The divine mind then must be revealed. There is no other method of gaining spiritual knowledge except through revelation.

The Holy Spirit is the agency through which spiritual truth is revealed and imparted. It is the Holy Spirit alone who comprehends the mind of God and searches “everything” even the “depths of God” (v.1 Corinthians 2:11).

Through the Holy Spirit, we understand what God has revealed. Because, “What we have received is not the spirit of the world, but the Spirit who is from God so we may understand what God has freely given us” (1 Corinthians 2:12). This is what Christ had promised before His ascension that when the Holy Spirit would come, He would, “Take what is mine and declare it to you” (John 16:14). 

The Spirit Searches All Things 

What does it mean that the Holy Spirit “searches all things”?

It means that the Holy Spirit has complete, intimate, and insider knowledge of the mind of God. He has a comprehensive, thorough, and accurate understanding of the whole counsel and purposes of God.

Albert Barnes, in his book Notes on the New Testament, explains it this way:

“It is not to be supposed that he searches, or inquires as men do who are ignorant; but that he has intimate and profound knowledge, such as is usually the result of a close and accurate search” (Notes on the New Testament, p. 36).

What Are the Deep Things Of God?

Christ is “the deep things of God."

Let me explain.

The same verse that mentions "the deep things of God" (1 Corinthians 2:10) also states that these things have been "revealed by God through His Spirit." That is past tense language which signifies a done deal. The deep things of God are no longer secret or hidden but are all revealed now to the people of faith. They can't be things in heaven as claimed by the common and prevalent schools of interpretation. They were revealed by God to the Church some 2000 years ago. How true is that? It is in the Bible and the context makes it clear just read on.

In first Corinthians chapter two, “the deep things of God” are given different names. They are called, “The testimony of God” (1 Corinthians 2:1) and, “The secret and hidden wisdom of God” (1 Corinthians 2:7).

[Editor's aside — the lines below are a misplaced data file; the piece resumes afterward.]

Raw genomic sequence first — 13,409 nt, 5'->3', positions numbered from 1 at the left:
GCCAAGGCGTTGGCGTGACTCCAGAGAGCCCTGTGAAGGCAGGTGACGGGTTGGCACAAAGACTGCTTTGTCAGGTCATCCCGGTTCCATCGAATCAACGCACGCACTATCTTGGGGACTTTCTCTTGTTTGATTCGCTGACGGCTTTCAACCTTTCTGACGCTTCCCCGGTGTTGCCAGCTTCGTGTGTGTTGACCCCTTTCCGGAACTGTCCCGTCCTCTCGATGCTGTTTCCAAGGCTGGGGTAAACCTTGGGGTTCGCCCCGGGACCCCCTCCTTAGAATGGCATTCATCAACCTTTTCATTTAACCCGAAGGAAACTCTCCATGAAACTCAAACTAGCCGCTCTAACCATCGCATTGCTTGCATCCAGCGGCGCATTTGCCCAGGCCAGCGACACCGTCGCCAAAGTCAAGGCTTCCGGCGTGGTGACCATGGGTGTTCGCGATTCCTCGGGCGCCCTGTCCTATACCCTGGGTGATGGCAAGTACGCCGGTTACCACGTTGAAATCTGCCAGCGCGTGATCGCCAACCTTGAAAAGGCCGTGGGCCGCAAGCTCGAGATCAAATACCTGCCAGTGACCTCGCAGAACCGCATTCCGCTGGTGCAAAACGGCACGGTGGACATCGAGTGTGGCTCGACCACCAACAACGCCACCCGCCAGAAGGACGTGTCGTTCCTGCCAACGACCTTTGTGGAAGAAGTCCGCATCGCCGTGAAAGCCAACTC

The preceding chapter that is 1 Corinthians chapter one is the ground upon which our key text (1 Corinthians 2:10) draws its thrust. As we read the verses in that chapter in context, we discover that “Christ and Him crucified” (1 Corinthians 2:2) is the subject of the deep things of God.

The deep things of God are personified in Christ who is now wisdom, righteousness, sanctification, and redemption. “And because of him, you are in Christ Jesus, who became to us wisdom from God, righteousness and sanctification and redemption” (1 Corinthians 1:30).

It follows that the redemptive work of Christ from the beginning to the end is “the deep things of God.” 

The apostle Paul is, therefore, telling the Corinthians not to seek mystical knowledge but to seek Christ the power and wisdom of God. 
"But to those who are called, both Jews and Greeks, Christ is the power of God and the wisdom of God" (1 Corinthians 1:24).
This exactly what the Corinthians congregation needed - Christ who was everything to all. To the Jewish members who loved signs and wonders Christ was the "power of God." To the Greeks who loved knowledge and wisdom Christ was the "wisdom of God." That was deep and life changing information for the Corinthians. Their minds were directed to Christ who was above petty church politics. Christ was and still is the solution to the divisive politics doing the rounds in most churches today.

Christ is the complete manifestation of God. James Hardy Flowers in A Prayer of St. Paul puts it this way:

“(We) do not need to seek the guidance of men or angels. Jesus contains the whole of God’s revelation in Himself. He is the consummation of all that went before, and the principle of all that is to follow. Through Christ alone, men enter into the knowledge of the saving purpose of God.”
There you have Christ is the whole revelation of God - the deep things of God in verity. 

Not the Worldly Methods

Just like the Corinthians, our faith is always in danger of being consumed by the world. The opinions and views of men are openly competing and contradicting those of God.

In our quest for relevance and acceptance, we end up using worldly methods and approaches contrary to our faith. We put our trust in learning, rationalizing, and free thinking. We philosophically present the truth to earn credit with people.

What we need is an understanding of who Christ is, what He has done, what He is doing right now, and what He will do for us in the future. We don’t need some mystical knowledge.

The knowledge of God is sufficient spiritual knowledge, which is the essential ingredient we need to exert positive influences at home, workplace, and everywhere. Our salvation is hinged on this knowledge. “And this is life eternal, that they might know you the only true God, and Jesus Christ, whom you have sent” (John 17:3).

Christ and Him crucified must be our all-absorbing subject. We must be intentional in seeking divine knowledge. We must share His love and make Him known to the world.

The Deep Things of God blog is about Christ. Each post is curated to inspire faith, hope, and love among the people of God.

Please leave a comment below and let me know if this post has been helpful and don't forget to subscribe to get similar posts.


Dear Lord, help us seek you always. Help us grow in your knowledge. Open our ears, hearts, and minds to receive the deep things you have freely given us. Amen.

Further reading: 

Jeremiah 33:3; Matthew 11:3; John 16:13; John 16:13; Matthew 11:25.